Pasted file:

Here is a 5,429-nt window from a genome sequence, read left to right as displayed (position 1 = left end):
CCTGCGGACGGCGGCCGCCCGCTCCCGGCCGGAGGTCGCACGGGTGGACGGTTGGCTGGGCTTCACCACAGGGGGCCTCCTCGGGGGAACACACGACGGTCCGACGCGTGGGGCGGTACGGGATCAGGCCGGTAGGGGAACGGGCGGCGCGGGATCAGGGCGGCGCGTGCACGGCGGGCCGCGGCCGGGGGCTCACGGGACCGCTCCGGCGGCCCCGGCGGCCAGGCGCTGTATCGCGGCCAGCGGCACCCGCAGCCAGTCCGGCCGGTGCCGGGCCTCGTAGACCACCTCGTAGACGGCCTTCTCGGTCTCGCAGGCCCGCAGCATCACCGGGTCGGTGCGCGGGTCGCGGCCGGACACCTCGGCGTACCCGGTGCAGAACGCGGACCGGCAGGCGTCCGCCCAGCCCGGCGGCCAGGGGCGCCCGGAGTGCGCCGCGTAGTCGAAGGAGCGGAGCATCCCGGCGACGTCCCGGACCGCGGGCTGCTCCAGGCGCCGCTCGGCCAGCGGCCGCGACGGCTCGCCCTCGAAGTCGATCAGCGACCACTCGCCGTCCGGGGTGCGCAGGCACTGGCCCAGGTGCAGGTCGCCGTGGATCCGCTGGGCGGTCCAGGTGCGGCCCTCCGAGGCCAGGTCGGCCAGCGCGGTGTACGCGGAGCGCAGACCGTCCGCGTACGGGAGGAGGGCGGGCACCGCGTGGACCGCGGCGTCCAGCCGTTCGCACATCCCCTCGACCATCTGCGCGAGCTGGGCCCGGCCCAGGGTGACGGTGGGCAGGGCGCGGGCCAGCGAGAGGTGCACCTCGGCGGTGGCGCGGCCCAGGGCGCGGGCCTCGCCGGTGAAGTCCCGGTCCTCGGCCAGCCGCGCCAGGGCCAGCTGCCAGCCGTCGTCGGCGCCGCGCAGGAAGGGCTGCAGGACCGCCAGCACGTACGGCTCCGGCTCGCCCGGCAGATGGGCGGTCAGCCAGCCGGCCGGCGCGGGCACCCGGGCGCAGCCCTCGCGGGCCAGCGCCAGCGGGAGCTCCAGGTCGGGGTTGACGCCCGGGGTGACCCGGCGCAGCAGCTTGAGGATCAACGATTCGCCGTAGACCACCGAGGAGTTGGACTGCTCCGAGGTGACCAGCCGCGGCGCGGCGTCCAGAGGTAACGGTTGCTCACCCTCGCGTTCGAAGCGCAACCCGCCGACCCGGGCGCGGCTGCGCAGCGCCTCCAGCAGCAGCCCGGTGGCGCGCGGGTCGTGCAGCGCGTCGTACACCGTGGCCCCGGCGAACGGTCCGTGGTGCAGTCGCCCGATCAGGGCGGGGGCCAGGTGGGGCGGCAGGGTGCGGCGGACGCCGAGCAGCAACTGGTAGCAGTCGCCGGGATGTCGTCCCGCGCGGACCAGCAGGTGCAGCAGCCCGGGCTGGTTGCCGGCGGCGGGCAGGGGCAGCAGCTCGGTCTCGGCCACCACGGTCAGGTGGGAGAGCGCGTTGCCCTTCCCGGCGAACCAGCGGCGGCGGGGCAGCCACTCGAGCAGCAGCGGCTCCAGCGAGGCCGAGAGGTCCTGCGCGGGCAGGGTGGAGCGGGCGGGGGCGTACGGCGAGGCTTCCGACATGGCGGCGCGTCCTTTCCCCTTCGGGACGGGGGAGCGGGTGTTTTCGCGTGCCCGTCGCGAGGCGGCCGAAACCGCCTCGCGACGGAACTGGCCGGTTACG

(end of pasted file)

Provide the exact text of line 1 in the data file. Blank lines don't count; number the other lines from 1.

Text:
Here is a 5,429-nt window from a genome sequence, read left to right as displayed (position 1 = left end):